A Living Advent Calendar Is Helping Neighbours Enjoy Christmas Together

: "It got some of our oldest and most isolated neighbours involved, too."

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Most of us will have an advent calendar up on our mantelpiece this December, gifting you a mini chocolate each morning (or perhaps something more fancy). But rather than the solitary act of opening each door, some neighbourhoods are making the countdown to Christmas a community affair with Christmas windows projects – and they’re just as cool as they sound.

In a bid to bring her community together, Holly Taylor, 36, from Bradford-on-Avon, Wiltshire, sat down with neighbour Sara Hibbard last year and discussed a street advent calendar that Hibbard had seen in Bristol. The pair already had a Christmas yarn-bombing project going, but wanted to start something which adults, kids, and the elderly could get involved in – and was free, quirky, and fun.

And so the Bradford-on-Avon live community advent calendar was born. The idea was that 25 houses signed up for a number around the area. When their day arrived, they decorated a street-facing window with a Christmas or wintery scene and the number. Fellow neighbours could then walk around the area and spot the windows being lit up.

More than being fun and festive, it’s also proved a way of bringing people together. “It’s been great to meet people - and it’s a really non-intrusive way of doing it,” says Taylor. “If people aren’t interested, they don’t come forward, and that’s fine. But loads of people I’d not met before got in touch and joined in. It really got some of our oldest and most isolated neighbours involved, too.”

The instructions for creating a window were simple: neighbours had to put up a window display either the evening before or the morning of their date. “All we asked was that it was fun and they displayed ‘their’ number,” says Taylor. “We suggested people might like to keep a light on in that window, so people could spot it in the evenings.”

Once every house had signed up, Taylor created a map, so that kids and adults could find the day’s number as the window was revealed. Pictures were also added on Facebook for those not able to get out and see it in real life.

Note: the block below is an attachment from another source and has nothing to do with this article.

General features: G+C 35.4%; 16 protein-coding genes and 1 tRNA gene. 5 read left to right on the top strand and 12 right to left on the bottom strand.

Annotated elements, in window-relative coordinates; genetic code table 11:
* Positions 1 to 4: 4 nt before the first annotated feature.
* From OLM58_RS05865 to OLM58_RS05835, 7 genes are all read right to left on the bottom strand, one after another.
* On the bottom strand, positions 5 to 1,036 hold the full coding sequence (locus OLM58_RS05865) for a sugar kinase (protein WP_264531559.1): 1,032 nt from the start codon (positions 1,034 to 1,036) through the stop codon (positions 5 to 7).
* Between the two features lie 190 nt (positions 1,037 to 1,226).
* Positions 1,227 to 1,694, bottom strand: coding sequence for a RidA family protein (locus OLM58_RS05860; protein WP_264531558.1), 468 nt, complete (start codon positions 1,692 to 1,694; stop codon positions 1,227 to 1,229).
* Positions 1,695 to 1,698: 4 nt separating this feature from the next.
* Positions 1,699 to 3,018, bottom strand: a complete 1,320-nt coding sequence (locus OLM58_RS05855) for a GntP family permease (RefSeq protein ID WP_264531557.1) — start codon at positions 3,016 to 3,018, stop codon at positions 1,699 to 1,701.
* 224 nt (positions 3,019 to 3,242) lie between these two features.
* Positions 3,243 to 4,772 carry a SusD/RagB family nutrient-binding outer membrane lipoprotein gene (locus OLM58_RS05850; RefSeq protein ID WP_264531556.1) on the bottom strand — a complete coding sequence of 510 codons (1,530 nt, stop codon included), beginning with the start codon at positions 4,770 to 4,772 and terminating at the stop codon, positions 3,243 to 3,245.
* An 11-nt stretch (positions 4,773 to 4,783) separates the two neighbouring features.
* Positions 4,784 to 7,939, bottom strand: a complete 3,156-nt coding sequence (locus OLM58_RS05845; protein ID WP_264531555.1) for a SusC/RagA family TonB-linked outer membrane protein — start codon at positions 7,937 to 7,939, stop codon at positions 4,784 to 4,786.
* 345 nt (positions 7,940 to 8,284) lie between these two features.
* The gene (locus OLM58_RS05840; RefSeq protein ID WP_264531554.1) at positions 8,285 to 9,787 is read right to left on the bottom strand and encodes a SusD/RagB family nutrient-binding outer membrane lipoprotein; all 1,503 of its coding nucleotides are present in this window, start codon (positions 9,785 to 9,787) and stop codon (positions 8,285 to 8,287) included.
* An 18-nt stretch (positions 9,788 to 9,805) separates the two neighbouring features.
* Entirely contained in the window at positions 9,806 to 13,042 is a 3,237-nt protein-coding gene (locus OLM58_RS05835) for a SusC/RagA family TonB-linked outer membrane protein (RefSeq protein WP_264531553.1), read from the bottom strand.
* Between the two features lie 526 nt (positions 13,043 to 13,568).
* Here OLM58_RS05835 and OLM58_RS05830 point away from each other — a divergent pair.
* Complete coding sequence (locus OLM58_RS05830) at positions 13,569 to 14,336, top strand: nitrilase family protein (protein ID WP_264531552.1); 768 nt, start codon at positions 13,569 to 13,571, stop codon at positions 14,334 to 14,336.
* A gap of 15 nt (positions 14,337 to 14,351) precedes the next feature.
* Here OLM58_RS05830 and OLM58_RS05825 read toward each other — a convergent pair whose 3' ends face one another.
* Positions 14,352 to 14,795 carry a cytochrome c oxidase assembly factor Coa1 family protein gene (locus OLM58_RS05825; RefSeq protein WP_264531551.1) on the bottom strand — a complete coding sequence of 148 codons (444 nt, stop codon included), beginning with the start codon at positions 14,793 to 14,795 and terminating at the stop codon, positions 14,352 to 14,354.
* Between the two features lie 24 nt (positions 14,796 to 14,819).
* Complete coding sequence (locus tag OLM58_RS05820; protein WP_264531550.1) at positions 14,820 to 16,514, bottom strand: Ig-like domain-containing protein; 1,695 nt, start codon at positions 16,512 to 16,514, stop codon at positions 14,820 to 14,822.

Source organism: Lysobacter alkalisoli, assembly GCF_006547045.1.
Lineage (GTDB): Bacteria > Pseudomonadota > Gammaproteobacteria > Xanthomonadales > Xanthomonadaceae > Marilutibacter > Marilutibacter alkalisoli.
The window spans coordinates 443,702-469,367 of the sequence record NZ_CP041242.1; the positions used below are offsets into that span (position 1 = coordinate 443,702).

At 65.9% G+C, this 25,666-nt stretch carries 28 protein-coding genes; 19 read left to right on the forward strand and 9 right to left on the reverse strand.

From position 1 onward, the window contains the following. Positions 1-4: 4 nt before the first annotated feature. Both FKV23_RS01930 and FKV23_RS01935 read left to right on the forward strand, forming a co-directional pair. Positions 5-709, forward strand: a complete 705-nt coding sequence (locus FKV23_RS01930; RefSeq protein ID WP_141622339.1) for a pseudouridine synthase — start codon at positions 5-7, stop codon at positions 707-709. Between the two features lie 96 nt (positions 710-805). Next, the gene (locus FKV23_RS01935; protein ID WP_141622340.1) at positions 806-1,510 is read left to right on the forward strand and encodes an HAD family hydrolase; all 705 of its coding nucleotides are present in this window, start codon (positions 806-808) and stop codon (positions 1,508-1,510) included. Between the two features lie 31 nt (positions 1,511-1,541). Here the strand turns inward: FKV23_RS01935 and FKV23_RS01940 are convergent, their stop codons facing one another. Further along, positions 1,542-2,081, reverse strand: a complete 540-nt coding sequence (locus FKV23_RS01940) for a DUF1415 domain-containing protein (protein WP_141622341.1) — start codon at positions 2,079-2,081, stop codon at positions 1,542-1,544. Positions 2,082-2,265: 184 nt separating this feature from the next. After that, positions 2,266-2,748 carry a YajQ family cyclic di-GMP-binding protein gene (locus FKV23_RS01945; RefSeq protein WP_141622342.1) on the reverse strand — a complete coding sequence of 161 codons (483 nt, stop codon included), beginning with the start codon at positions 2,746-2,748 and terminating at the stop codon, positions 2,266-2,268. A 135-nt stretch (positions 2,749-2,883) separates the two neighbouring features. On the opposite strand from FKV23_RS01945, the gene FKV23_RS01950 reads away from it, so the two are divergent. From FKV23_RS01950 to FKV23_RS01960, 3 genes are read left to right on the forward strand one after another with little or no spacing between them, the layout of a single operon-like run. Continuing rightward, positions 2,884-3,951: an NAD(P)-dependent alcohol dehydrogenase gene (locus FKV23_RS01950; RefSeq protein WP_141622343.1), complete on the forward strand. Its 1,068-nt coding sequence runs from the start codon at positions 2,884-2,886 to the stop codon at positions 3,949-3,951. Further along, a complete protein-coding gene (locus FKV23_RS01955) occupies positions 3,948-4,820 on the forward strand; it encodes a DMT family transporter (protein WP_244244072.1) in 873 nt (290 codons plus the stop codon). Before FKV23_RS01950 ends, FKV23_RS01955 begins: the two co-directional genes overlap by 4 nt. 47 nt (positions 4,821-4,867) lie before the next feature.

Some people went “tinsel crazy” decorating their windows, and others did beautiful artworks. Some families let their kids take charge, and others took charge themselves.

The best display, she says, was one neighbour who set up a projector screen of Father Christmas in the window, and a video reel of him tiptoeing into the house and leaving a sack of presents. Santa winked and put his finger to his lips just before he ‘disappeared’.

“Loads of kids were literally open-mouthed,” she says. “Cars driving by stopped to see it. It was really magical. But they were all brilliant in their own way.”

This project wasn’t just about getting everyone in the festive mood, it was to encourage people to get out and about, meeting and greeting one another.

“One of the best things was watching the slightly older kids, who knew there’d be a new window on show, running around trying to find the latest,” Taylor says. But it was especially lovely for the elderly participants to be able to wave to their window admirers even if they were housebound.”

One neighbour asked to do a window and when it came to her day, her carer said how much the lady loved watching the kids come and find her window.

“We found out that she loved the Christmas carols on the green we did but was sad that she couldn’t join in,” says Taylor. “So when we did our carol evening last year, we made sure we all gathered around her house to sing just to her – her carer opened the door so she could hear us all.”

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